Valkyrie Investments might have chosen to leave cryptocurrencies after layoffs, a funding loss and chaos in the markets in which it invests.
Not so fast, Chief Investment Officer Steven McClurg told ETF.com: “We don’t plan on pivoting.”
Cryptomarkets have given McClurg and Nashville-based Valkyrie—one of the first bitcoin ETF issuers—plenty of reasons to move to another asset for their funds. Besides bitcoin and other crypto prices falling all year, investors are being rattled by the multibillion-dollar meltdown of the FTX exchange and disclosures of the firm’s lack of controls and oversight.
Valkyrie has had its share of problems. The Valkyrie Bitcoin Strategy ETF (BTF), which invests in CME bitcoin futures, has lost three-quarters of its value over the past year, dropping to $18.2 million and far outpacing declines in the S&P 500 and Nasdaq. The fund, issued last October, rose 1.8% in midday trading.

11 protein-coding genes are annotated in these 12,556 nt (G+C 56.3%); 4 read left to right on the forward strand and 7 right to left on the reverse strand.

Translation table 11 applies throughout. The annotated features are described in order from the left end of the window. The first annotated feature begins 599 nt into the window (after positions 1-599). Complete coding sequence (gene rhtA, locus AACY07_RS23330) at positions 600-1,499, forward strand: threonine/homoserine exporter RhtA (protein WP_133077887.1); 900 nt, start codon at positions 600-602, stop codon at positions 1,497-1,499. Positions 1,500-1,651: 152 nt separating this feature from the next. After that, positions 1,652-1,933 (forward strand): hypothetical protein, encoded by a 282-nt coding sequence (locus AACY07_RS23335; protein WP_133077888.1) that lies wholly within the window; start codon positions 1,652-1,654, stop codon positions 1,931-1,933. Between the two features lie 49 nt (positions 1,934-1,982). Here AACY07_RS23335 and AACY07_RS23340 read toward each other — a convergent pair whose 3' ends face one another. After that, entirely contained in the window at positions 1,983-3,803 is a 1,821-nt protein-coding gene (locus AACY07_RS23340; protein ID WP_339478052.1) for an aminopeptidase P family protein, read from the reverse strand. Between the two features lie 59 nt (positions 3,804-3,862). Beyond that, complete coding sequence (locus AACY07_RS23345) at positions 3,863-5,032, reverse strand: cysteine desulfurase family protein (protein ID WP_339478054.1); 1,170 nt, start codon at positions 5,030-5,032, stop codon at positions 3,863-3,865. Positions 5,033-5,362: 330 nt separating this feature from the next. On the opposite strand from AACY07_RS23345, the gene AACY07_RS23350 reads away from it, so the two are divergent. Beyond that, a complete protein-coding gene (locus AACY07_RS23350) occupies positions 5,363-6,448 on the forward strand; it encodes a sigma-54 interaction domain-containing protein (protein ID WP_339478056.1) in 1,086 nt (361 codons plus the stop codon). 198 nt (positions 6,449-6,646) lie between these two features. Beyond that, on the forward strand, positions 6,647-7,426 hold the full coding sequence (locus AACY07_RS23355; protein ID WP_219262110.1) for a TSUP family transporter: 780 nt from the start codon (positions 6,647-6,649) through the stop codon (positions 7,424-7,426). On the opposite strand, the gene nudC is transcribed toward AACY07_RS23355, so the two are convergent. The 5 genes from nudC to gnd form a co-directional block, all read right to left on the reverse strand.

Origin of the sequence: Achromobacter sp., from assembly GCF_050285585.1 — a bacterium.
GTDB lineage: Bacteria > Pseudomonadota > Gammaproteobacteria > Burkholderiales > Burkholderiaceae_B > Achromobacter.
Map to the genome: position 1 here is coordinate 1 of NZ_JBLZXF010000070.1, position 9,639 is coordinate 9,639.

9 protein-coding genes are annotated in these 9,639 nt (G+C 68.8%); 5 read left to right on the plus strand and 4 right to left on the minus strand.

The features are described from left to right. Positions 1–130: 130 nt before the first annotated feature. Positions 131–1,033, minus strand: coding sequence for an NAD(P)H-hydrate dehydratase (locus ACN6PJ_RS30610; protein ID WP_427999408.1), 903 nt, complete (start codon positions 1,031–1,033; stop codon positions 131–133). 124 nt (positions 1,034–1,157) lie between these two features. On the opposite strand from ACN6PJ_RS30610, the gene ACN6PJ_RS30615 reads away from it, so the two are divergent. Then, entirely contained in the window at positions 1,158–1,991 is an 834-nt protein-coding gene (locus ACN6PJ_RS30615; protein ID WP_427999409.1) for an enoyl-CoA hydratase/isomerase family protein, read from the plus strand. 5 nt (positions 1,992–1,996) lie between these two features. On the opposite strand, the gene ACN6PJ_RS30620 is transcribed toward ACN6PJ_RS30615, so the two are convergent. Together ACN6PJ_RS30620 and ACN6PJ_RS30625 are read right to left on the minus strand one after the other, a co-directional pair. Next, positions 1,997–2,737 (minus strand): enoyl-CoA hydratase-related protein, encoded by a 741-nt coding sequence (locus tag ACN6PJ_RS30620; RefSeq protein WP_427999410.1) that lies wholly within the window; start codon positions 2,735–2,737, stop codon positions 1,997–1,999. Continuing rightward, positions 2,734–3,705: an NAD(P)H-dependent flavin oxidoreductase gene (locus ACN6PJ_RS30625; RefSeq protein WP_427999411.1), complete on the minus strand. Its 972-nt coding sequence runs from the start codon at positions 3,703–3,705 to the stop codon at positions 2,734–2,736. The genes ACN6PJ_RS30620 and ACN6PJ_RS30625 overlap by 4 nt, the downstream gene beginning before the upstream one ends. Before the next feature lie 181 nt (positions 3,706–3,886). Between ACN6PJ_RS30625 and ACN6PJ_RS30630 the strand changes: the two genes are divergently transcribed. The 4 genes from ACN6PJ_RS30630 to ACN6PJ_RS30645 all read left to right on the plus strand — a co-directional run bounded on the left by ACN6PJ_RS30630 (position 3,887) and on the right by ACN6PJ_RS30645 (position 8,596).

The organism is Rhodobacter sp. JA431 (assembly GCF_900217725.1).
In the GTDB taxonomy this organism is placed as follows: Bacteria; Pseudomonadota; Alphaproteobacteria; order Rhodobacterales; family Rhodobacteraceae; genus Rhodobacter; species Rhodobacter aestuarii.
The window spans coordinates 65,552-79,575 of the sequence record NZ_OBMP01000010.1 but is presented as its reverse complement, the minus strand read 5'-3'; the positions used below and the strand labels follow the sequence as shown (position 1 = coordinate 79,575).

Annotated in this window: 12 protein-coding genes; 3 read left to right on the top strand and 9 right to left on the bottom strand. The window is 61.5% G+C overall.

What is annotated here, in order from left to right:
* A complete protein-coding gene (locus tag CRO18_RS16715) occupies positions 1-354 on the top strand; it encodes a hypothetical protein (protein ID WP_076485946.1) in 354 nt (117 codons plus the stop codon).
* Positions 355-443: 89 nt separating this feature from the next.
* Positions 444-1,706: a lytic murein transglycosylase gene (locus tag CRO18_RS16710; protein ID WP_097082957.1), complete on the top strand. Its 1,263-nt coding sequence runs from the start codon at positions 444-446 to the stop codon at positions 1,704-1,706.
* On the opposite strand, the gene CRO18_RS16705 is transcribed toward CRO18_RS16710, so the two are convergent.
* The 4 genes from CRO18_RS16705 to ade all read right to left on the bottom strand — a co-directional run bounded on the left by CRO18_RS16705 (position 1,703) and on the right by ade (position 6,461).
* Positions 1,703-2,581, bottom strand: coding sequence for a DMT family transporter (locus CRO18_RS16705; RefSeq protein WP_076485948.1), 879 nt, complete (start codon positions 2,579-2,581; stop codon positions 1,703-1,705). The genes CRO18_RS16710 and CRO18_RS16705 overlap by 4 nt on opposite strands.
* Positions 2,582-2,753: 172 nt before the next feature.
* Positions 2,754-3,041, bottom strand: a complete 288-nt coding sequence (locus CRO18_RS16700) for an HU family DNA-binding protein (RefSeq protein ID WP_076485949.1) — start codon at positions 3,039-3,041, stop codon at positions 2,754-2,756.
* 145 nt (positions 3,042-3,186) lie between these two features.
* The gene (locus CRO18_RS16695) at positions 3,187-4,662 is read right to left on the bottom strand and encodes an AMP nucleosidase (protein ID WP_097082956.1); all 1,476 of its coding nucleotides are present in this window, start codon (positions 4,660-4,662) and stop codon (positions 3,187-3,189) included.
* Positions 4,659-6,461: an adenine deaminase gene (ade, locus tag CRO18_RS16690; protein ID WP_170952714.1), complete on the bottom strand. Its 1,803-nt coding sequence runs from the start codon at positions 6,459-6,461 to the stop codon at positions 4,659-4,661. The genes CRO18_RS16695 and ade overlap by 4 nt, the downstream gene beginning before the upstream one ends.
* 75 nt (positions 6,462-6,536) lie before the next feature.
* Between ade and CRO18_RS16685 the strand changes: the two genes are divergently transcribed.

The small firm cut six workers—30% of its workforce—in recent months. Last month it announced it lost $5 million of an $11.2 million fundraising round when participant CSA Evolution VC Fund backed out.
'Here to Stay'
Still, McClurg believes the drop in the cryptomarket is a short-term concern. Institutional investors, as well as broker-dealers, remain interested in digital currencies.
“We absolutely do” plan on staying in crypto, he said. “Block chain is a technology that’s here to stay, and crypto is a currency that’s here to stay.”
The firm says the layoffs were part of restructuring its distribution team and that it managed to replace some of the initial funding allocation. McClurg said they are holding off on any aggressive capital raising efforts for now.
“There’s likely to be a pause in investments in the sector over the next few quarters until the FTX situation blows over,” he added.
The firm also has one other fund, the Valkyrie Bitcoin Miners ETF (WGMI), which invests in bitcoin mining firms. The small fund fell 1.8% in midday trading.
Valkyrie does not have any new ETFs on the horizon.
“The market is down in general, be it tech or bonds. But you don’t see asset managers just throwing their hands up and walking away,” McClurg noted.
Contact Zoya Mirza at [email protected]